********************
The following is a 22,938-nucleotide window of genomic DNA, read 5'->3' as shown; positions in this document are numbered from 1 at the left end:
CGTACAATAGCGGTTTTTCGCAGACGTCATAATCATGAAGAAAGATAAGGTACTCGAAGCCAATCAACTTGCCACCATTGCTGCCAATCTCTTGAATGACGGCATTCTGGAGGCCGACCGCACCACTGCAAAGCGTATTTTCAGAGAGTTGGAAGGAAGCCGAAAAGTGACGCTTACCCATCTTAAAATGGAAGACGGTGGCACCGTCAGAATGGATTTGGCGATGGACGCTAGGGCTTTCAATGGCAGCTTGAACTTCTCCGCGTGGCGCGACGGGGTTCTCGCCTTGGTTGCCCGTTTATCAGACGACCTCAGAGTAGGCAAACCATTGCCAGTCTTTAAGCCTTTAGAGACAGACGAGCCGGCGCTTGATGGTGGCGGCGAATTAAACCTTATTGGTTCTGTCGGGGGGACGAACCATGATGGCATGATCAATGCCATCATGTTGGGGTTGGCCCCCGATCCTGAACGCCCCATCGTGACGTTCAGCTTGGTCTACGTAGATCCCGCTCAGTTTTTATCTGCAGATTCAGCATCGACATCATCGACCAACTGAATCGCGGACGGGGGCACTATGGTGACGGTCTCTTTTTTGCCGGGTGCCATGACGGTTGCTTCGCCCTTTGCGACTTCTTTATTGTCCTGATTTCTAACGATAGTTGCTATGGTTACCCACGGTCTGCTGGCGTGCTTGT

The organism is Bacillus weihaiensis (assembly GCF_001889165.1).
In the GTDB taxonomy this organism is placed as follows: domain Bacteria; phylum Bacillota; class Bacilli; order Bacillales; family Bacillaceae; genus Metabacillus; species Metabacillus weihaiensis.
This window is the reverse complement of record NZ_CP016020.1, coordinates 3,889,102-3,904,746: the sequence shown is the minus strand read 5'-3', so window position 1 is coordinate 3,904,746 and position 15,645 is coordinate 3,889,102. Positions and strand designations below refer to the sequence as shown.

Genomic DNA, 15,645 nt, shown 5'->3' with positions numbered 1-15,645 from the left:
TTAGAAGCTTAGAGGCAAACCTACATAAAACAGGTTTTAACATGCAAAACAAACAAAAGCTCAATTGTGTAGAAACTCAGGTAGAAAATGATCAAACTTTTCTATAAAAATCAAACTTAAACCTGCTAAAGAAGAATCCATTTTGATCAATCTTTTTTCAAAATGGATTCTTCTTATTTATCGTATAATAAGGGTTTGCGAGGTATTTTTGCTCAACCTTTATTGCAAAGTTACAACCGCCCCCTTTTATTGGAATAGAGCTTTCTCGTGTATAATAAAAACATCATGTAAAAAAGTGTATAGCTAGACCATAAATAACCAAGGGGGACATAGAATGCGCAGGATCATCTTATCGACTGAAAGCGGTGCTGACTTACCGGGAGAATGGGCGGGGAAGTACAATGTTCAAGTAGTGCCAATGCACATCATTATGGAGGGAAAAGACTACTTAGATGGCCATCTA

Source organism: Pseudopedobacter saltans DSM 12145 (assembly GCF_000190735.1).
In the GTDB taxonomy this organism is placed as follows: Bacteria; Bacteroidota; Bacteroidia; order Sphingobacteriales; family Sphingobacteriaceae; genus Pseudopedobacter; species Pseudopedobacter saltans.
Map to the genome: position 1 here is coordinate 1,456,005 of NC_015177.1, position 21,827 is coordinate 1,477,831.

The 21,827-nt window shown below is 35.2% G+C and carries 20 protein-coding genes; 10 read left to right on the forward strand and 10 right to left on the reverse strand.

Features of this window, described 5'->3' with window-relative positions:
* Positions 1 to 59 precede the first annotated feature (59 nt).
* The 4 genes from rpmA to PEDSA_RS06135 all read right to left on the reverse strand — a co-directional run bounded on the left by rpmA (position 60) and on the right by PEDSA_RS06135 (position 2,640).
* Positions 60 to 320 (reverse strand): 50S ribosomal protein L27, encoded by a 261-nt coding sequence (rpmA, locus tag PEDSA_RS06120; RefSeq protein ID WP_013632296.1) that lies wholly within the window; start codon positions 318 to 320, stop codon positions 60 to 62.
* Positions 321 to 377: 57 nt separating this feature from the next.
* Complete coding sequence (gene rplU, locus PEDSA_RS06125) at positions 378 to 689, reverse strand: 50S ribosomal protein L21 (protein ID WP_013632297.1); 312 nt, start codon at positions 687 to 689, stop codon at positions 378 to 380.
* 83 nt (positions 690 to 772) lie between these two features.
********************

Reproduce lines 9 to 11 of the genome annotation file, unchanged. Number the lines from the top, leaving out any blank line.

In the GTDB taxonomy this organism is placed as follows: Bacteria; Bacteroidota; Bacteroidia; order Sphingobacteriales; family Sphingobacteriaceae; genus Pseudopedobacter; species Pseudopedobacter saltans.
Map to the genome: position 1 here is coordinate 1,456,005 of NC_015177.1, position 21,827 is coordinate 1,477,831.

The 21,827-nt window shown below is 35.2% G+C and carries 20 protein-coding genes; 10 read left to right on the forward strand and 10 right to left on the reverse strand.